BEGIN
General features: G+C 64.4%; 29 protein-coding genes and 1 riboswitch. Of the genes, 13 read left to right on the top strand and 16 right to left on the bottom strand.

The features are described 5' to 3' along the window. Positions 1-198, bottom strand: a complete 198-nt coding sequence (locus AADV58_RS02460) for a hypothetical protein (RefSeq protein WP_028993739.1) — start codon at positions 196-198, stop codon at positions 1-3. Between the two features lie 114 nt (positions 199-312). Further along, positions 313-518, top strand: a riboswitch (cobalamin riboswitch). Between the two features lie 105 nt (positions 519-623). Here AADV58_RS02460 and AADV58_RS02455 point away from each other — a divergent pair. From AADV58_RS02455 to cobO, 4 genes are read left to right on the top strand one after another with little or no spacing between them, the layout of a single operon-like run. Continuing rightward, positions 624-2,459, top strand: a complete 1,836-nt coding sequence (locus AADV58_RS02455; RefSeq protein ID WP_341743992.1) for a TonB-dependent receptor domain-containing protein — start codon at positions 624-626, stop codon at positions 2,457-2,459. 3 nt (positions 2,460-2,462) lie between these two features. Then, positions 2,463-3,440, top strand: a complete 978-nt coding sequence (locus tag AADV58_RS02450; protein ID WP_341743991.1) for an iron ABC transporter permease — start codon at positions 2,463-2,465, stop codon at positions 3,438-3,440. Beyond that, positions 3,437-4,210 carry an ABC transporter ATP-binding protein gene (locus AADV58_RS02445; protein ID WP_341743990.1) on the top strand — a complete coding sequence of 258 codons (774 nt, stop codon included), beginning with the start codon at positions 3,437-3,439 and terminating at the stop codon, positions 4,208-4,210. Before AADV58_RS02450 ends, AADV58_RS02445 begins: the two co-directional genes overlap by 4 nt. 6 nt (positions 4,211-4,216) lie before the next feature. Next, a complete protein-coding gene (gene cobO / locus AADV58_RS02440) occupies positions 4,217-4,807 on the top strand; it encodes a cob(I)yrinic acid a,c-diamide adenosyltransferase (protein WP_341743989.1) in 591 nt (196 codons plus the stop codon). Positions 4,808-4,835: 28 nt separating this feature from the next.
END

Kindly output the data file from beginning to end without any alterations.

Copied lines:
General features: G+C 64.4%; 29 protein-coding genes and 1 riboswitch. Of the genes, 13 read left to right on the top strand and 16 right to left on the bottom strand.

The features are described 5' to 3' along the window. Positions 1-198, bottom strand: a complete 198-nt coding sequence (locus AADV58_RS02460) for a hypothetical protein (RefSeq protein WP_028993739.1) — start codon at positions 196-198, stop codon at positions 1-3. Between the two features lie 114 nt (positions 199-312). Further along, positions 313-518, top strand: a riboswitch (cobalamin riboswitch). Between the two features lie 105 nt (positions 519-623). Here AADV58_RS02460 and AADV58_RS02455 point away from each other — a divergent pair. From AADV58_RS02455 to cobO, 4 genes are read left to right on the top strand one after another with little or no spacing between them, the layout of a single operon-like run. Continuing rightward, positions 624-2,459, top strand: a complete 1,836-nt coding sequence (locus AADV58_RS02455; RefSeq protein ID WP_341743992.1) for a TonB-dependent receptor domain-containing protein — start codon at positions 624-626, stop codon at positions 2,457-2,459. 3 nt (positions 2,460-2,462) lie between these two features. Then, positions 2,463-3,440, top strand: a complete 978-nt coding sequence (locus tag AADV58_RS02450; protein ID WP_341743991.1) for an iron ABC transporter permease — start codon at positions 2,463-2,465, stop codon at positions 3,438-3,440. Beyond that, positions 3,437-4,210 carry an ABC transporter ATP-binding protein gene (locus AADV58_RS02445; protein ID WP_341743990.1) on the top strand — a complete coding sequence of 258 codons (774 nt, stop codon included), beginning with the start codon at positions 3,437-3,439 and terminating at the stop codon, positions 4,208-4,210. Before AADV58_RS02450 ends, AADV58_RS02445 begins: the two co-directional genes overlap by 4 nt. 6 nt (positions 4,211-4,216) lie before the next feature. Next, a complete protein-coding gene (gene cobO / locus AADV58_RS02440) occupies positions 4,217-4,807 on the top strand; it encodes a cob(I)yrinic acid a,c-diamide adenosyltransferase (protein WP_341743989.1) in 591 nt (196 codons plus the stop codon). Positions 4,808-4,835: 28 nt separating this feature from the next.